In the Department of Scary News, security blogger Brian Krebs has a recent post about how some companies don’t properly verify the identifies of their customers for things like password resets. He bolsters his argument with the story of how his own PayPal account got hacked.

Could a power outage in Ukraine last month have been the latest shot fired into the Internet of Things in the creeping cyberwar? Kalev Leetaru, a guest contributor over on the Forbes website seems to think so. He describes an incident that took place in late December where several cities in Western Ukraine lost power for about six hours and very sophisticated malware was found on the computer systems of the power company.

Twitter has plans for the first quarter of 2016 and is said to be working on a feature that gives users a 10,000 character limit for tweets, up from the current 140 characters. No specific launch date has been set and Twitter is not confirming anything. Some have already noticed that Direct Messages have a 10K character limit as well, so perhaps it’s not a totally new thing from inside Twitter HQ.

jarvisMark Zuckerberg, boss of Facebook, has some goals for the New Year. As stated on his own Facebook page, this year’s personal challenge is to build his own voice-controlled artificial intelligence powered software assistant to run his home. “You can think of it kind of like Jarvis in Iron Man,” Mr. Zuckerberg writes. We’ll check back on this one at the end of the year.

Also in challenges, Dean Kamen’s FIRST organization is kicking off the year in robot-building. More than 350 New York City high school students are set to participate in the regional FIRST Robotics Competition next week in Brooklyn and Manhattan, with the regional contest due for March at the Jacob K. Javits Center  (which New Yorkers can now get to easily by SUBWAY after all these years.)

floppyAnd finally, the DriveSavers company has been called upon by many to rescue digital data from crashed hard drives and other unfortunate incidents, and the engineering team there has now been credited with excavating text files from 200 old 5.25-inch floppy disks that belonged to the late Star Trek creator Gene Roddenberry. Although DriveSavers said it got about 95 percent of the text back, one thing it couldn’t talk about was the content of the files, which was subject to privacy agreements with Roddenberry’s family. But let’s keep an eye out for some “recently discovered” Roddenberry scripts in the next new months.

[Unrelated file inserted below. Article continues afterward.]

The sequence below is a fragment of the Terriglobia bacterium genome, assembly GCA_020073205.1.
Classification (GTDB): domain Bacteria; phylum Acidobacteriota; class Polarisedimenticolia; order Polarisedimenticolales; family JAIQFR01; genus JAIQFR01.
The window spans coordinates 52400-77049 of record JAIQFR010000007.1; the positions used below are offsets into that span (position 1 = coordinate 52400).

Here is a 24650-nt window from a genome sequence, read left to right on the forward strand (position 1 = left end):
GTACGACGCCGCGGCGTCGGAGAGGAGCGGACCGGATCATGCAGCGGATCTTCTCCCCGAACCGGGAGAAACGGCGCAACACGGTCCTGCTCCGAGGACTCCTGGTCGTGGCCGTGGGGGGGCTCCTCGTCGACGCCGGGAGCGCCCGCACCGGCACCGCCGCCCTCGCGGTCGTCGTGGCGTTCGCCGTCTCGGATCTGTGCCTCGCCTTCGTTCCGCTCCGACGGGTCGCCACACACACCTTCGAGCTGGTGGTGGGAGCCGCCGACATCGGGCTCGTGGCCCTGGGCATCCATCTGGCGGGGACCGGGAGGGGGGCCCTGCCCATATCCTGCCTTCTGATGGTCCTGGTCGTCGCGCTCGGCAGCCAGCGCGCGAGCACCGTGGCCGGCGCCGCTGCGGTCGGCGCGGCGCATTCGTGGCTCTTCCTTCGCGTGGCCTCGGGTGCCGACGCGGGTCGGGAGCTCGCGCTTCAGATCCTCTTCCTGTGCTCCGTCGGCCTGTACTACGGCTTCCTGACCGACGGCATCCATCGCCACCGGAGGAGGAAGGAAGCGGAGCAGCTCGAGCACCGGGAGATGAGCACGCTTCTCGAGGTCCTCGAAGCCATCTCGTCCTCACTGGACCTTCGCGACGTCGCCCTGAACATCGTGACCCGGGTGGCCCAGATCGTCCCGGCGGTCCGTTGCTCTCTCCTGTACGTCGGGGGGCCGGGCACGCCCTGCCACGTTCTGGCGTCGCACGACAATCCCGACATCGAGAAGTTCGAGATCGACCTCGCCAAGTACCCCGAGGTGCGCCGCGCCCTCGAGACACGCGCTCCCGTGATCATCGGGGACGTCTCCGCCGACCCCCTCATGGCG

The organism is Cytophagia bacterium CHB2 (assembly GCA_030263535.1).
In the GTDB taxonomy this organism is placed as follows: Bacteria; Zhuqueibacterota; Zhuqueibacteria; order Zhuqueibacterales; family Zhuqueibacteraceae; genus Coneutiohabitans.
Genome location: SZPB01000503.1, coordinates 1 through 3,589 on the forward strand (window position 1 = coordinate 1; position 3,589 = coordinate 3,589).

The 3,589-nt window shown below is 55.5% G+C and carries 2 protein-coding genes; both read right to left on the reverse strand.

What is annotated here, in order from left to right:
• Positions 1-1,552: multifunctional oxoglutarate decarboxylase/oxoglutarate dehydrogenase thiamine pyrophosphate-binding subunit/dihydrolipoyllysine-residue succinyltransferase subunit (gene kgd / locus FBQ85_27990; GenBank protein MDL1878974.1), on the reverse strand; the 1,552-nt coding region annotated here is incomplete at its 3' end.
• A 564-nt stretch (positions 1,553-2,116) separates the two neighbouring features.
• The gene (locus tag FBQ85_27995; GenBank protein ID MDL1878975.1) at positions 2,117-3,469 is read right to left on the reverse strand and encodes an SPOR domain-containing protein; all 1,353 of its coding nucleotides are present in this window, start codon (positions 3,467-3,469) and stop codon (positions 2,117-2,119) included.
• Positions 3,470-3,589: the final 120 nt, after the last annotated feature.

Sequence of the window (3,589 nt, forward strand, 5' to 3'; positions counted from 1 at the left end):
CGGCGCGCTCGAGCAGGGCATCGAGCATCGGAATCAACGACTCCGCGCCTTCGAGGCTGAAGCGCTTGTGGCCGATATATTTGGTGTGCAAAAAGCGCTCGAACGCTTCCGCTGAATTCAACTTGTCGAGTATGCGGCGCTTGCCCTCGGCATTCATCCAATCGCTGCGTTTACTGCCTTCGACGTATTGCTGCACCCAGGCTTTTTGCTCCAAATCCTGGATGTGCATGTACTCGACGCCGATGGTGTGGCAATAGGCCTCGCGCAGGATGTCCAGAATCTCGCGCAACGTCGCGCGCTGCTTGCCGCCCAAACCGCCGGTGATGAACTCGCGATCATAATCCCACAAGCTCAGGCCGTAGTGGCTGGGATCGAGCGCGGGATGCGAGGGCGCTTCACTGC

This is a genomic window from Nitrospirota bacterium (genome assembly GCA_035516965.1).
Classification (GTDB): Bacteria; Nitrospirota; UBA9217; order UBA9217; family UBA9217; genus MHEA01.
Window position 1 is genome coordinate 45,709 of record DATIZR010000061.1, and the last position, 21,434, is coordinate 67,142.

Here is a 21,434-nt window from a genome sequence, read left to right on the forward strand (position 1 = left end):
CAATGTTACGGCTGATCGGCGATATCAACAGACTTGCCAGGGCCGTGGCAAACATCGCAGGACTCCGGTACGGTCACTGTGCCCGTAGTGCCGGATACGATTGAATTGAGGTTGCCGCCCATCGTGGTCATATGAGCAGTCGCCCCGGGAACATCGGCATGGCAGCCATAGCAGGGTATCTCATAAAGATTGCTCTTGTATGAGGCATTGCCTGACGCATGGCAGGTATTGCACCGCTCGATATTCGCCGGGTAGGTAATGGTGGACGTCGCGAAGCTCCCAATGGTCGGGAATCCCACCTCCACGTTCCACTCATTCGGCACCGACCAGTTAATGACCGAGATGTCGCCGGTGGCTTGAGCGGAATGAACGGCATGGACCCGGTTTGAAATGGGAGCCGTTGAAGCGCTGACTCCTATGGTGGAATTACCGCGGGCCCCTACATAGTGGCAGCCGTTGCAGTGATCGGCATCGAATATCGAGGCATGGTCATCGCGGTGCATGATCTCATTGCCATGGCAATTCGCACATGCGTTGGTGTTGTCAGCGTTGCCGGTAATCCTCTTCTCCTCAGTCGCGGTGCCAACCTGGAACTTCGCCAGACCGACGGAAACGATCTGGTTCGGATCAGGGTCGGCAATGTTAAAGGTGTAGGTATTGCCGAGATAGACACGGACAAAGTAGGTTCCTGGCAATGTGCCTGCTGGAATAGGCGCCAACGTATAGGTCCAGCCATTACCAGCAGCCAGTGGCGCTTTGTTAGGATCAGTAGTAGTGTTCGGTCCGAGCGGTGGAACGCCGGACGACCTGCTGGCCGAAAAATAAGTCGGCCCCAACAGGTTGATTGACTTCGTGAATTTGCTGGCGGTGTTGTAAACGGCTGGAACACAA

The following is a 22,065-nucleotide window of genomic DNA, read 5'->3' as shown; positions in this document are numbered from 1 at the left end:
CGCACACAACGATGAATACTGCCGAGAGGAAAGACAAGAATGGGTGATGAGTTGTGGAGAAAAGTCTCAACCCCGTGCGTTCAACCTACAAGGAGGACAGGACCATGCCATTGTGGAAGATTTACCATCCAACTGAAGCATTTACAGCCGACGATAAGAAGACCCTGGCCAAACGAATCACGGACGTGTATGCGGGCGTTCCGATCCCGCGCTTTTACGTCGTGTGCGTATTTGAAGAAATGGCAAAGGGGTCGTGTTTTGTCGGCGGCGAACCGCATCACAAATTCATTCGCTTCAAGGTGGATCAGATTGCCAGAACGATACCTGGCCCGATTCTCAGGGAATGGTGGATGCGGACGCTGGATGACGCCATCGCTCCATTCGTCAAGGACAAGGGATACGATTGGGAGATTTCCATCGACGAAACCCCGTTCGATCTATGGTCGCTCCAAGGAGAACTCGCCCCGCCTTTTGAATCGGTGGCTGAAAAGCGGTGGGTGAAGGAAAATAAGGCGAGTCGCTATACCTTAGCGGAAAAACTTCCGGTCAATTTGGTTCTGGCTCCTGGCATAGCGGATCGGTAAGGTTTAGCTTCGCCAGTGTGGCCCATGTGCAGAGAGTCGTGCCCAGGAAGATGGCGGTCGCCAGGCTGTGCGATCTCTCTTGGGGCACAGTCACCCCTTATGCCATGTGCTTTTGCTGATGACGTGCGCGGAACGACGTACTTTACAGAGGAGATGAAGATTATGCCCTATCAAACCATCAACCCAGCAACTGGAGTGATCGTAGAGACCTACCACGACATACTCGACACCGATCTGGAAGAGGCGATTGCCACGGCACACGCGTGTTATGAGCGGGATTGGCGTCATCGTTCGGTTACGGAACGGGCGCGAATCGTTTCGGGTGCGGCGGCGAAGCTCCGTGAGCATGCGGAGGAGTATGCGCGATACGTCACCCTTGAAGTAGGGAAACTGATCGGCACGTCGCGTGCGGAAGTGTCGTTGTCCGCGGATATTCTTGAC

PTJ 166 News: Finding Space

Microsoft is very disappointed in your behavior, people. The company once grandly promised unlimited OneDrive cloud storage to its Office 365 users — but is now taking it away because a few users got a little greedy and backed up more than 75 terabytes of data each to Microsoft’s servers. New, lesser data plans are on the way for everyone now. Microsoft is also leaning on Windows 7 and Windows 8.1 users to hurry and just upgrade already to Windows 10. Windows Update is pushing out the new operating system as an automatic update that could sprout on your system, if your PC is configured to install certain types of updates on its own.

Social media companies had a busy week: Snapchat is the latest service to revise its privacy policy and then scramble to explain itself in the user backlash.  Instagram has started its own curated video feed to snag eyeballs; themed clips are hand-picked and available under the Explore tab. And Twitter is following Facebook and changing Favorites to Likes, with a heart replacing the star icon.

Activision Blizzard is acquiring King Digital Entertainment for $5.9 billion dollars. Call of Duty and Candy Crush are in it together now.

cod

Mozilla just released Version 42 of the Firefox browser and touts the new privacy and tracking protections built into it. (Don’t panic.)

If you get lousy 4G LTE reception with your T-Mobile device, the company has a way to make it up to you. Big Pink is offering 4G LTE CellSpot mini cell-towers to its customers.

Amazon is going from clicks to bricks and opening up its first physical bookstore in Seattle this week. But while Amazon is getting physical with the retail, several sources report that Google is ditching plans to open its own store in New York City. Rents in New York are rather impossible these days, you know.

smartreplyGoogle took to its blog this week to say, no, no, no, we are not killing of the Chrome OS in favor of Android for laptops. The company also announced a new Smart Reply feature that actually answers mail for you with one of three calculated responses. Google’s Project Wing — better known as its drone-based package-delivery service — is scheduled to launch in 2017. The announcement came as part of an air-traffic control convention being held in Washington. Project Wing (not to be confused with Project Loon) was revealed last year. And while we’re talking about drones, aerial tech company DJI has just announced a new embedded computer designed for drones. It’s called the Manifold and it runs on Ubuntu Linux. Go, penguin, go!

Fans of the Plex media server will be happy to know there’s now a free version of the software that now works with the latest Apple TV. You can find it in the Apple TV app store.

This week marks the 15th anniversary of astronaut occupation aboard the International Space Station. Time flies — and so do the shuttles and cargo craft keeping the ISS going.